Students who struggle to read, write and spell in public schools spoke with their legislators to explain what would help them do better in school and how to get those results. Families, teachers and dyslexia specialists and educators from across Maryland provided information to legislators about dyslexia and the educational, social and economic impacts of not learning to read in public school.
Research and evidence provide best practices to teach students with dyslexia and other language learning differences how to read, write and spell. There are more than 15 private schools in Maryland who offer a solution. Maryland public schools must identify struggling readers and those with risk factors for dyslexia in K-1 and provide evidence-based structured literacy interventions. HB 278 and SB 15 will take Maryland closer to that goal.
We must ensure that Maryland teachers have the tools and training that they requested in 1999 (Reading is Rocket Science, American Federation of Teachers: What Expert Teachers of Reading Should Know and Be Able to Do, June 1999). Teachers cannot teach the foundations of language and, screen for reading struggles and/or provide whole class interventions without teacher prep programs in Maryland colleges and without professional development.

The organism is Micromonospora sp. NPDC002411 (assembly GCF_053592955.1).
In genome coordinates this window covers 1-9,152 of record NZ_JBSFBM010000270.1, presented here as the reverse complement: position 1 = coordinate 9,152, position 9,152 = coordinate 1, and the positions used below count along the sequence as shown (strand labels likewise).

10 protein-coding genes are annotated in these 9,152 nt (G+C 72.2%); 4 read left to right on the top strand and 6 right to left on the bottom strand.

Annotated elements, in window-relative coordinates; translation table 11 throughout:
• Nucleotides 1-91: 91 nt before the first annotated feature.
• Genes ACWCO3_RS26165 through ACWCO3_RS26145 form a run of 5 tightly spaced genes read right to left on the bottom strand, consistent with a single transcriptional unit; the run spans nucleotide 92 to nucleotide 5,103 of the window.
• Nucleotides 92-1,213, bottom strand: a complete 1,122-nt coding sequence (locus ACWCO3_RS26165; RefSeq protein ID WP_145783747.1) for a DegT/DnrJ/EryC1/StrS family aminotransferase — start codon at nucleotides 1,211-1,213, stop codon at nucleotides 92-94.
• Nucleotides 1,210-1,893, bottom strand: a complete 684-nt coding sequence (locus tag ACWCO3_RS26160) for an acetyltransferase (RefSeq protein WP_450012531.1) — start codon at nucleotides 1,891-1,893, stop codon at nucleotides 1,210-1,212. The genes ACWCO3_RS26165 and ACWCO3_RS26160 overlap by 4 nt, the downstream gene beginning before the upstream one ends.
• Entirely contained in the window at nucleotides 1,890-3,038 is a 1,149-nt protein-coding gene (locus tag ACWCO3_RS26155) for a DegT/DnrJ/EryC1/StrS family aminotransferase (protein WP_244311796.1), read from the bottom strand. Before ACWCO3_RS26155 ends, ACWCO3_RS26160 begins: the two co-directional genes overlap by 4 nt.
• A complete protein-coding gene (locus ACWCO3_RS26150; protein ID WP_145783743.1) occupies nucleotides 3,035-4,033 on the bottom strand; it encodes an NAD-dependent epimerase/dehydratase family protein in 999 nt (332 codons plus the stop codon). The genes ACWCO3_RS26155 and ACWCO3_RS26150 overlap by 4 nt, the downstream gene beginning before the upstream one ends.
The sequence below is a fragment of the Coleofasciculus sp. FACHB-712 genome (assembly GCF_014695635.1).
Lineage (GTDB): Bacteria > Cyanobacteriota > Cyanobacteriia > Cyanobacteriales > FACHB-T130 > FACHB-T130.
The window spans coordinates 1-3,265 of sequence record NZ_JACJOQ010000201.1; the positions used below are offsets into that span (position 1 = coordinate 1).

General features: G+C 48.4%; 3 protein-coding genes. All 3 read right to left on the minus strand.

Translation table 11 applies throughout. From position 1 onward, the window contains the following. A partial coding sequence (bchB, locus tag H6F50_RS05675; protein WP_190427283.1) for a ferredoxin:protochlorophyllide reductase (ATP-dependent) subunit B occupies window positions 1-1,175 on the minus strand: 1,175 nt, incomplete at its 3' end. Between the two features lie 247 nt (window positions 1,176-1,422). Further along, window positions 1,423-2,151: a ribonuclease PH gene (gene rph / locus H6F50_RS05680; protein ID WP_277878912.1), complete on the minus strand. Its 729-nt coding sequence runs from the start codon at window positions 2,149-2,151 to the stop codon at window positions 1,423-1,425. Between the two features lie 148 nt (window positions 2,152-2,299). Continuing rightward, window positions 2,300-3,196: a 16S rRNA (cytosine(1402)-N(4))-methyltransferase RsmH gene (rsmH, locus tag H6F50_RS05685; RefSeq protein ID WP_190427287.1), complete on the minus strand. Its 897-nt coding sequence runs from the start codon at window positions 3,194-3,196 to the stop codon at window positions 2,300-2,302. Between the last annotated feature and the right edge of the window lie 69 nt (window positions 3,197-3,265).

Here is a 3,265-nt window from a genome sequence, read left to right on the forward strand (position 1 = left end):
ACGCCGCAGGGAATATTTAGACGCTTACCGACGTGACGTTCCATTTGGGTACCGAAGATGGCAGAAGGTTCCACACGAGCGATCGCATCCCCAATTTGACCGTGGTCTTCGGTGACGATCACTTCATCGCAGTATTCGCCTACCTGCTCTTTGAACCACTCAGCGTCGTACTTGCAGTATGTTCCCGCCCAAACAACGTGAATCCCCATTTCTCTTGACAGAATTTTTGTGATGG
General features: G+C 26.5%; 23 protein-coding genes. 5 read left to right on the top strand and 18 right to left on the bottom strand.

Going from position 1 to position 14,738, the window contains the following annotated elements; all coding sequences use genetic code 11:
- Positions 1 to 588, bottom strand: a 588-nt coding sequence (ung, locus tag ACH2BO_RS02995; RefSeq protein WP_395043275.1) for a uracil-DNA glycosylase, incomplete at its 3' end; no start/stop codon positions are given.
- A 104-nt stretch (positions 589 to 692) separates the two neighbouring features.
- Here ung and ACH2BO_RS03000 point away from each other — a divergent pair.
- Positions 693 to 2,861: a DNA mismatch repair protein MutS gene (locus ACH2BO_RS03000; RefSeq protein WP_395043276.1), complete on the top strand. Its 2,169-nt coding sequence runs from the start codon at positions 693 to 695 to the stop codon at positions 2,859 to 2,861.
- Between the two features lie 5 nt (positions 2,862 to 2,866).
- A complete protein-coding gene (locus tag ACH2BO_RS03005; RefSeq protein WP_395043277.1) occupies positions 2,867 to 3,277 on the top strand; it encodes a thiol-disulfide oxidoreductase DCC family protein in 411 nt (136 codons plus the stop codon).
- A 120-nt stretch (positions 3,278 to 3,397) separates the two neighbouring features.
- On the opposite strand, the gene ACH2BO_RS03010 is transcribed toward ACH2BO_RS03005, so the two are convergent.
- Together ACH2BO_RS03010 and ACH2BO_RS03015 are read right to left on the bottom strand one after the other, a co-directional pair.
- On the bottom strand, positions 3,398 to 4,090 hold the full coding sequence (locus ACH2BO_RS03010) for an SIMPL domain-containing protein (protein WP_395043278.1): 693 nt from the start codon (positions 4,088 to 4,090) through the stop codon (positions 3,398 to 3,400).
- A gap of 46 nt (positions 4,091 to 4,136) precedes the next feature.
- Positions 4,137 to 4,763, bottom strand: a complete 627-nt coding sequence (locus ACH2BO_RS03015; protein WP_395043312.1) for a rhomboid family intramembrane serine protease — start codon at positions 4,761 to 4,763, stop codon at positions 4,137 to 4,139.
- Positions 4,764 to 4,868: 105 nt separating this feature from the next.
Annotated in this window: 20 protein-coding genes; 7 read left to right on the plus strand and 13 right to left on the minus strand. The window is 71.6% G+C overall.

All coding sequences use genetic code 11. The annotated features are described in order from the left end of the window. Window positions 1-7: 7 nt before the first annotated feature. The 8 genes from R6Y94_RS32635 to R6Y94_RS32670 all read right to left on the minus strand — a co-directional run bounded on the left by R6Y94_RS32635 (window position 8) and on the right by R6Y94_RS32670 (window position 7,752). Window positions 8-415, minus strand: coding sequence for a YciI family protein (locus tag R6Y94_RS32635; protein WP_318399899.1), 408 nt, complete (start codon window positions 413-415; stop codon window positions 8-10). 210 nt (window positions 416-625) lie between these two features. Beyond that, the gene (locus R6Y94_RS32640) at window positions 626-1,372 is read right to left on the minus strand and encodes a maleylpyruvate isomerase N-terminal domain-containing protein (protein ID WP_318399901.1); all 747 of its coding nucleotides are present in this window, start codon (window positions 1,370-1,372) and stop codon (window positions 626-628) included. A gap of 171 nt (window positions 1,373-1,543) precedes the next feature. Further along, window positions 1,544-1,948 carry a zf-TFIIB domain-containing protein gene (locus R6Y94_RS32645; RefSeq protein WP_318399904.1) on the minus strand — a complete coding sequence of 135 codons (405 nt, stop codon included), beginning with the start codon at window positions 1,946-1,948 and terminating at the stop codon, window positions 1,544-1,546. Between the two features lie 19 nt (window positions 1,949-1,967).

Maryland teachers want all kids to learn to read, but they need the tools to make this happen. Appendix A of the Common Core State Standards provides a compendium of the foundational knowledge needed to teach reading -- very few teacher prep programs provide teachers with this knowledge or practice. How can we hold teachers accountable for their students' reading scores if they are not given the tools to teach reading to all students? The PARCC tests will show the number of kids who cannot read and it will be a surprisingly high number to many.
Decoding Dyslexia Maryland will continue to work to close the action GAP and bring parents, students, teachers and related professionals together to advocate for educational change. The Time is NOW.